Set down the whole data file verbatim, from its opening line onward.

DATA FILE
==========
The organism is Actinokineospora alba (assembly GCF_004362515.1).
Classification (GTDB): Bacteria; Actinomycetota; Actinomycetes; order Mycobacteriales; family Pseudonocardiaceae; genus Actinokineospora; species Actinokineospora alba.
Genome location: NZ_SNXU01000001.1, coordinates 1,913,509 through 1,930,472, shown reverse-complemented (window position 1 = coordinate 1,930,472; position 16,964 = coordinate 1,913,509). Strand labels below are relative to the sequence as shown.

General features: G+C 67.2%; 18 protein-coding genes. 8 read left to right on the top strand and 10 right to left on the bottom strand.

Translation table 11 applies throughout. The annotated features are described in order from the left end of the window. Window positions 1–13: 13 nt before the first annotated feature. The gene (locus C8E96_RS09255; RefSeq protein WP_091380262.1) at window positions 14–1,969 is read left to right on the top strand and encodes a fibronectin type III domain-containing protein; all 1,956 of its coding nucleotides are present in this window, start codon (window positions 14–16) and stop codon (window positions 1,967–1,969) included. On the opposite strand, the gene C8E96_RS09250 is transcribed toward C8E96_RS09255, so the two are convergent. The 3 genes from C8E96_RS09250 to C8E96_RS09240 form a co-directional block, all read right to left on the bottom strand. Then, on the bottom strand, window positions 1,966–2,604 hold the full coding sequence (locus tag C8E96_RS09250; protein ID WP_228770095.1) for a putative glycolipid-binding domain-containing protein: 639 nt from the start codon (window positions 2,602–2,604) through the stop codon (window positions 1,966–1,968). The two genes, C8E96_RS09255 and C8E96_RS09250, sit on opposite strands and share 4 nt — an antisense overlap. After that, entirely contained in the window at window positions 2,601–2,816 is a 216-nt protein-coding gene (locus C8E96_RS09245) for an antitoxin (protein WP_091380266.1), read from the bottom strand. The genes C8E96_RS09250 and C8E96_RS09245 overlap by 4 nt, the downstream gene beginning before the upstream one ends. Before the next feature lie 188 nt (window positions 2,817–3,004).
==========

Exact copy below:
The organism is Actinokineospora alba (assembly GCF_004362515.1).
Classification (GTDB): Bacteria; Actinomycetota; Actinomycetes; order Mycobacteriales; family Pseudonocardiaceae; genus Actinokineospora; species Actinokineospora alba.
Genome location: NZ_SNXU01000001.1, coordinates 1,913,509 through 1,930,472, shown reverse-complemented (window position 1 = coordinate 1,930,472; position 16,964 = coordinate 1,913,509). Strand labels below are relative to the sequence as shown.

General features: G+C 67.2%; 18 protein-coding genes. 8 read left to right on the top strand and 10 right to left on the bottom strand.

Translation table 11 applies throughout. The annotated features are described in order from the left end of the window. Window positions 1–13: 13 nt before the first annotated feature. The gene (locus C8E96_RS09255; RefSeq protein WP_091380262.1) at window positions 14–1,969 is read left to right on the top strand and encodes a fibronectin type III domain-containing protein; all 1,956 of its coding nucleotides are present in this window, start codon (window positions 14–16) and stop codon (window positions 1,967–1,969) included. On the opposite strand, the gene C8E96_RS09250 is transcribed toward C8E96_RS09255, so the two are convergent. The 3 genes from C8E96_RS09250 to C8E96_RS09240 form a co-directional block, all read right to left on the bottom strand. Then, on the bottom strand, window positions 1,966–2,604 hold the full coding sequence (locus tag C8E96_RS09250; protein ID WP_228770095.1) for a putative glycolipid-binding domain-containing protein: 639 nt from the start codon (window positions 2,602–2,604) through the stop codon (window positions 1,966–1,968). The two genes, C8E96_RS09255 and C8E96_RS09250, sit on opposite strands and share 4 nt — an antisense overlap. After that, entirely contained in the window at window positions 2,601–2,816 is a 216-nt protein-coding gene (locus C8E96_RS09245) for an antitoxin (protein WP_091380266.1), read from the bottom strand. The genes C8E96_RS09250 and C8E96_RS09245 overlap by 4 nt, the downstream gene beginning before the upstream one ends. Before the next feature lie 188 nt (window positions 2,817–3,004).